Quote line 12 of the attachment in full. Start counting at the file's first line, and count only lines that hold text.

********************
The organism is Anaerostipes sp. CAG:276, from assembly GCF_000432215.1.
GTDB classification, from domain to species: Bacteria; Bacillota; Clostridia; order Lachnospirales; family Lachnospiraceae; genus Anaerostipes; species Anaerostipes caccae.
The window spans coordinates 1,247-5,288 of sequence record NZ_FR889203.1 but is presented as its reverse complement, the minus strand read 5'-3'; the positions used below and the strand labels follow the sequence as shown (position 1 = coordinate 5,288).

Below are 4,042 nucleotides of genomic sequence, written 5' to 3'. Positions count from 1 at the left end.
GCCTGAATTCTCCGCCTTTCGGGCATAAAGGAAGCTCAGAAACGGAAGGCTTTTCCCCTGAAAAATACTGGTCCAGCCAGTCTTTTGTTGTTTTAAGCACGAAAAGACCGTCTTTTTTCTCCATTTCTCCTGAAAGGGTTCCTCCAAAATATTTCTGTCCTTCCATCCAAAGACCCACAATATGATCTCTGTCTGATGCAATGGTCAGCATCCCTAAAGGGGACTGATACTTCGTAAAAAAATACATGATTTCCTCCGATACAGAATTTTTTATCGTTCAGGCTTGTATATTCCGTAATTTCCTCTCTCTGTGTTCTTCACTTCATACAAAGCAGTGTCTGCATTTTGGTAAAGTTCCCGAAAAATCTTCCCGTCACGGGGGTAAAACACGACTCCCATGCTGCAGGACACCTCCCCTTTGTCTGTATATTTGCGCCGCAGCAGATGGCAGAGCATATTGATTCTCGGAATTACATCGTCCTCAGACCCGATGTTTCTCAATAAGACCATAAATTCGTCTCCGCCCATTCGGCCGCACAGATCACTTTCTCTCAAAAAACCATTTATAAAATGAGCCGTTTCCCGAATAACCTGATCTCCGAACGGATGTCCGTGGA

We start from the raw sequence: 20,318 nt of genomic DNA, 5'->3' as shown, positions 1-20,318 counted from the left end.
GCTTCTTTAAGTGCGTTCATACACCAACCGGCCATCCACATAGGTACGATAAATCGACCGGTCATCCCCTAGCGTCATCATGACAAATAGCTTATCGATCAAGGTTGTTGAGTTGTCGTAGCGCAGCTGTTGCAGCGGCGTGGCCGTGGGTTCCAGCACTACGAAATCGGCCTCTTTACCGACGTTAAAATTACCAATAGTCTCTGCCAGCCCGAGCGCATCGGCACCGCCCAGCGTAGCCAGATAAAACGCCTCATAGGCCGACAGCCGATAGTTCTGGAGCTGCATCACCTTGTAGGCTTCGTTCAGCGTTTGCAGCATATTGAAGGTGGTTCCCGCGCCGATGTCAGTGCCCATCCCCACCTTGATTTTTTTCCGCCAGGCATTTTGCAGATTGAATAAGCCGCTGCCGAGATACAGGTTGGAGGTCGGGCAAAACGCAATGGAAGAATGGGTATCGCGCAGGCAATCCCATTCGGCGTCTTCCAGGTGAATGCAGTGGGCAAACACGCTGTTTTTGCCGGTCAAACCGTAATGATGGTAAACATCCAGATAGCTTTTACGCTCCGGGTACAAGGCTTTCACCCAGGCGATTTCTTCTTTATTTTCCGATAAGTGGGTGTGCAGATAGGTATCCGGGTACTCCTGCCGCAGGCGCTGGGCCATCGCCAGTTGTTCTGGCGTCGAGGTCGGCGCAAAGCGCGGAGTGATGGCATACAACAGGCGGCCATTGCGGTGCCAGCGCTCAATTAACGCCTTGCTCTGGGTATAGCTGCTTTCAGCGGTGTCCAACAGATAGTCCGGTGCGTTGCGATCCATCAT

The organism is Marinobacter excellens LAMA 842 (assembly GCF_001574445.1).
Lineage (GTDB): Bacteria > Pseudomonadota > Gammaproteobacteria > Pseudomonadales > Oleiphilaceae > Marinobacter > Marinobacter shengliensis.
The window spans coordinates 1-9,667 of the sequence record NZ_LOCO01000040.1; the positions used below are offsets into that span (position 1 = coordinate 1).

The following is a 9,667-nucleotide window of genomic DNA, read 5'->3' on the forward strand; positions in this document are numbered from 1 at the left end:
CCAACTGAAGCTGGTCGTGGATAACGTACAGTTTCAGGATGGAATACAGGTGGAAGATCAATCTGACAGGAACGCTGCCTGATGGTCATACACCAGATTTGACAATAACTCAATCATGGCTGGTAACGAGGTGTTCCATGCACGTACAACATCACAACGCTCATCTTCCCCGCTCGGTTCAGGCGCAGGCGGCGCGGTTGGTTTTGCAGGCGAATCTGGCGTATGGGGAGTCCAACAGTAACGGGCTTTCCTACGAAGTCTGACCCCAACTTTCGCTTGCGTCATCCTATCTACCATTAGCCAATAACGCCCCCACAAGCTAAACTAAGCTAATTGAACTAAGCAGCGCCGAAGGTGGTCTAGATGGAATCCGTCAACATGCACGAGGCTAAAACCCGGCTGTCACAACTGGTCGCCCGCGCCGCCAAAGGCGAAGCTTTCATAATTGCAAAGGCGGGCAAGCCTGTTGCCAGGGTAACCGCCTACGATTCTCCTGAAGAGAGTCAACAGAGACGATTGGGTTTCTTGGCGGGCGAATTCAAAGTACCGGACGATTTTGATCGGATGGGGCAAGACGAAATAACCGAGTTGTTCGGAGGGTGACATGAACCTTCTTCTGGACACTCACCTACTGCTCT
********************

CCAACTGAAGCTGGTCGTGGATAACGTACAGTTTCAGGATGGAATACAGGTGGAAGATCAATCTGACAGGAACGCTGCCTGATGGTCATACACCAGATTTGACAATAACTCAATCATGGCTGGTAACGAGGTGTTCCATGCACGTACAACATCACAACGCTCATCTTCCCCGCTCGGTTCAGGCGCAGGCGGCGCGGTTGGTTTTGCAGGCGAATCTGGCGTATGGGGAGTCCAACAGTAACGGGCTTTCCTACGAAGTCTGACCCCAACTTTCGCTTGCGTCATCCTATCTACCATTAGCCAATAACGCCCCCACAAGCTAAACTAAGCTAATTGAACTAAGCAGCGCCGAAGGTGGTCTAGATGGAATCCGTCAACATGCACGAGGCTAAAACCCGGCTGTCACAACTGGTCGCCCGCGCCGCCAAAGGCGAAGCTTTCATAATTGCAAAGGCGGGCAAGCCTGTTGCCAGGGTAACCGCCTACGATTCTCCTGAAGAGAGTCAACAGAGACGATTGGGTTTCTTGGCGGGCGAATTCAAAGTACCGGACGATTTTGATCGGATGGGGCAAGACGAAATAACCGAGTTGTTCGGAGGGTGACATGAACCTTCTTCTGGACACTCACCTACTGCTCT